When 78 suspects pleaded not guilty to the charges against them, Reynafe Momay-Castillo, daughter of photojournalist Reynaldo Momay, said in a statement, “I wish I was there to look
at their faces and eyes as they filed their plea.”
“We always say that justice delayed is justice denied,” she also said. “Despite the years of waiting, I remain hopeful and pray that justice will soon be served for the 58 lives lost in the massacre and their families, including more than a hundred of children and orphans who were traumatized and haunted by the killing.”
Fortunately, many Filipino journalists are working to ease some of that trauma.
Even before the Ampatuan massacre, the National Union of Journalists already had set up a program, called the Children’s Fund Project, to help pay for the education of children of slain Filipino journalists.
The program has helped more than 100 children, 26 of whom have graduated from college. Last school year, the program helped 81 children. Thirty of them were children of those murdered in Ampatuan.
Among them were Maria Alexandra Nichole Morales, who is 13, Ruschiel Faye Marie Morales, 12, and Xhandi Glaze Morales, 9. Their father Rosell Morales was on the staff of News Focus, a community newspaper in General Santos City.
It’s in the spirit of the NUJP’s work that proceeds from my book, “How My Sons Lost Their Tagalog,” a collection of essays, most of them my columns for INQUIRER.net, published by Ateneo Press will go to the education fund for children of the Ampatuan victims.
I invite everyone to the launch on July 5 at 5 p.m. at Faber Hall on the Ateneo Campus on Loyola Heights.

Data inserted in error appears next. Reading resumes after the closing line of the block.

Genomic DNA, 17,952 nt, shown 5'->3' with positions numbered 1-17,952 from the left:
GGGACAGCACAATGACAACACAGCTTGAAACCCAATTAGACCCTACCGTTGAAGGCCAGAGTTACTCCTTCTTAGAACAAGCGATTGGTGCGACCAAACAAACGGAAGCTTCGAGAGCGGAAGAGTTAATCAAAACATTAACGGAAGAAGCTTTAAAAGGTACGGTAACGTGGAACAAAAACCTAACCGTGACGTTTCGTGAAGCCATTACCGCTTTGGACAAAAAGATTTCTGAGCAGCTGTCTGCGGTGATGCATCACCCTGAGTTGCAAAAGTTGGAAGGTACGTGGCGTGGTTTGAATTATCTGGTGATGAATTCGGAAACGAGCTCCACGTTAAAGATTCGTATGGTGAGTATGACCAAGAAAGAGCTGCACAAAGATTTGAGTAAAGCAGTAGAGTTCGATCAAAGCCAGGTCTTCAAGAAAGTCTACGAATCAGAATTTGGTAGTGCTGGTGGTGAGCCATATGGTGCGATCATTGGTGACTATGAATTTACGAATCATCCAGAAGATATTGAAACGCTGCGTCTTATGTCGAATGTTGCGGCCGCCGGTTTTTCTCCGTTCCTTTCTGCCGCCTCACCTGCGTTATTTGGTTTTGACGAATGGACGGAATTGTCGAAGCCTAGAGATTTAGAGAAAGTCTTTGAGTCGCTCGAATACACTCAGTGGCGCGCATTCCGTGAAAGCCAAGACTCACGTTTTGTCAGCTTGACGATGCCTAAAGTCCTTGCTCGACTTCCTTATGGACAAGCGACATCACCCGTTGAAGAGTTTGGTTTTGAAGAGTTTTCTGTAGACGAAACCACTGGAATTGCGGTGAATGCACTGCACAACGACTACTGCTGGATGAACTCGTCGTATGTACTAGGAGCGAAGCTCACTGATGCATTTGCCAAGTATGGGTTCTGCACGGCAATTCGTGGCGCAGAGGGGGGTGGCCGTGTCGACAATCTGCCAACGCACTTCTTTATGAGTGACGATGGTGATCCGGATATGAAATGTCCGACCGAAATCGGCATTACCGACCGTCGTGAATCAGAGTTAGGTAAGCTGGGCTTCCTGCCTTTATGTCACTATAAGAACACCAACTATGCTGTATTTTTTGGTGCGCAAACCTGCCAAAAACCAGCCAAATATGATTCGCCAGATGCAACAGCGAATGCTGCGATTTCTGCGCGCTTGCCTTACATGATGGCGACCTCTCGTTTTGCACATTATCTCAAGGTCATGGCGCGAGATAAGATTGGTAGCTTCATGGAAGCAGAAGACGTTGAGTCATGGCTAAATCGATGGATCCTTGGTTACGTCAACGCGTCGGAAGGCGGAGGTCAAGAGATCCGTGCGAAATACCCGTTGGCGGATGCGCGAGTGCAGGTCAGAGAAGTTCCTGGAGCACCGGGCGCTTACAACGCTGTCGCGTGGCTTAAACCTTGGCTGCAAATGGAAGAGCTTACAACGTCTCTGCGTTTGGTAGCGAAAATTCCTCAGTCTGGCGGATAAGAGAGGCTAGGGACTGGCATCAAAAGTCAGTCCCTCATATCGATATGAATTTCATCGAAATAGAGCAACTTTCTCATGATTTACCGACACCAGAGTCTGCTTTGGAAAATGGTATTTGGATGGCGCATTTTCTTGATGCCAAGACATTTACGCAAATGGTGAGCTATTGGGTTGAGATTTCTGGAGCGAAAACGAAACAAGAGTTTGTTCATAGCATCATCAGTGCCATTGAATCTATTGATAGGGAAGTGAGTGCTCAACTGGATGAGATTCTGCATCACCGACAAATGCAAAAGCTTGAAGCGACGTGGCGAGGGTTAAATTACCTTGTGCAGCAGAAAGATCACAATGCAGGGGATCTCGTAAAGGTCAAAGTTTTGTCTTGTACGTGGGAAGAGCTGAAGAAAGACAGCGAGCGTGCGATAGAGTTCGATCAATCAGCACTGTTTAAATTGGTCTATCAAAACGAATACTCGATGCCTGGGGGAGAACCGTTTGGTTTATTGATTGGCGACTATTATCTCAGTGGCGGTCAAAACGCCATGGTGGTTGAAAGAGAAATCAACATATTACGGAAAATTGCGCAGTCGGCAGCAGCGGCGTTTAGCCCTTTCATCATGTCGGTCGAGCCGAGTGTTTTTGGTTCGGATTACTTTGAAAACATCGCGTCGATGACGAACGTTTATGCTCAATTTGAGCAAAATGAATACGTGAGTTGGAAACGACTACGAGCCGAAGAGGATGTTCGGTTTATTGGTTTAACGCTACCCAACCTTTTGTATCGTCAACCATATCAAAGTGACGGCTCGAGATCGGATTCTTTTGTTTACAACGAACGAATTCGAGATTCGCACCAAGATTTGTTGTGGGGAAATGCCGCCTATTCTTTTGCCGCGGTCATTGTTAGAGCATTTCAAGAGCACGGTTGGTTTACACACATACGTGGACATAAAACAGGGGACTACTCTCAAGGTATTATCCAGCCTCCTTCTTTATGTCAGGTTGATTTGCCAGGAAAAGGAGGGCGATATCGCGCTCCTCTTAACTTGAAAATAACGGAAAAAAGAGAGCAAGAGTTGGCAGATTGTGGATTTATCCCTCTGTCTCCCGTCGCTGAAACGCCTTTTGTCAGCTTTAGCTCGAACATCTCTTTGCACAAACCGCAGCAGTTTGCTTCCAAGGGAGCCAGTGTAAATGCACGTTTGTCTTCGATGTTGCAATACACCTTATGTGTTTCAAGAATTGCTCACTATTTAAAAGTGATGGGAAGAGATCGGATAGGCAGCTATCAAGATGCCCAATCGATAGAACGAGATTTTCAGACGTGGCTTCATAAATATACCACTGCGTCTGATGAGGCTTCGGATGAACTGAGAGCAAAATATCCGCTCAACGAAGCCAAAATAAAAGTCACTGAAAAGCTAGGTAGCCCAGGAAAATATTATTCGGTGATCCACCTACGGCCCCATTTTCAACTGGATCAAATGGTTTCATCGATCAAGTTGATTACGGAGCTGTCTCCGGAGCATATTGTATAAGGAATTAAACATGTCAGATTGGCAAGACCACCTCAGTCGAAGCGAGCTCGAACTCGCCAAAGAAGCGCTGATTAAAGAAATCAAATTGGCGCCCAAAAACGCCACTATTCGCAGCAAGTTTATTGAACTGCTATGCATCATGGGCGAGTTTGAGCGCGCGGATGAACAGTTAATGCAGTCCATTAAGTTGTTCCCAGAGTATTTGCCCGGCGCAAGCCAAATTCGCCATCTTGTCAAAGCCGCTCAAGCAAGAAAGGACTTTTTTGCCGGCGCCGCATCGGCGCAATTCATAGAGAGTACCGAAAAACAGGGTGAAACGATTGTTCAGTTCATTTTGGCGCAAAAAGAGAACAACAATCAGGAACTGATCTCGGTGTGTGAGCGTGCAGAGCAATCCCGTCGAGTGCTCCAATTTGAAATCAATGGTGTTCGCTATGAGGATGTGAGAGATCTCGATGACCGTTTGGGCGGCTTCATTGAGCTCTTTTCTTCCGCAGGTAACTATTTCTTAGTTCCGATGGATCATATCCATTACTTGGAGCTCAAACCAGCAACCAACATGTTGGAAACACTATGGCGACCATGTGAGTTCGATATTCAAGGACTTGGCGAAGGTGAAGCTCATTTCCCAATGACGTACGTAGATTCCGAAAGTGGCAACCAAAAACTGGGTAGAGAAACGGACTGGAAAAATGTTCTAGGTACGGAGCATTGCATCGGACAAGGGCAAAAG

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One thing I regret as I return home for the book launch at the Ateneo is that I’ll be too late to catch Ateneo Entablado’s re-staging of “Buwan at Baril.”
The play was written in the 1980s by Chris Millado, now vice president and creative director of the Cultural Center of the Philippines. I was part of the UP production of the play nearly three decades ago.
“Buwan at Baril” features the experiences of eight characters in the final years of the Marcos dictatorship: a socialite, a widow of a guerrilla, a worker and a farmer who are brothers; a priest and a woman from Cordilleras; a student activist and a policeman who was once also an activist.
I played the student activist, while film director Joel Lamangan played the cop. Nanding Josef, now head of the CCP’s Tanghalang Pilipino and a popular teleserye actor, played the priest.
Nanding and I later acted together in a TV spin-off of Chris’s play in which he reprised his role as the priest and I played a journalist investigating the military abuses in a Cordillera town. My character dies in the TV drama.
And so did my short-lived acting career.
But I’ve always been drawn to theater which is, like journalism, another creative and incredibly effective form of telling stories. And it’s a thrill to become part of Philippine theater once again, even for just a week.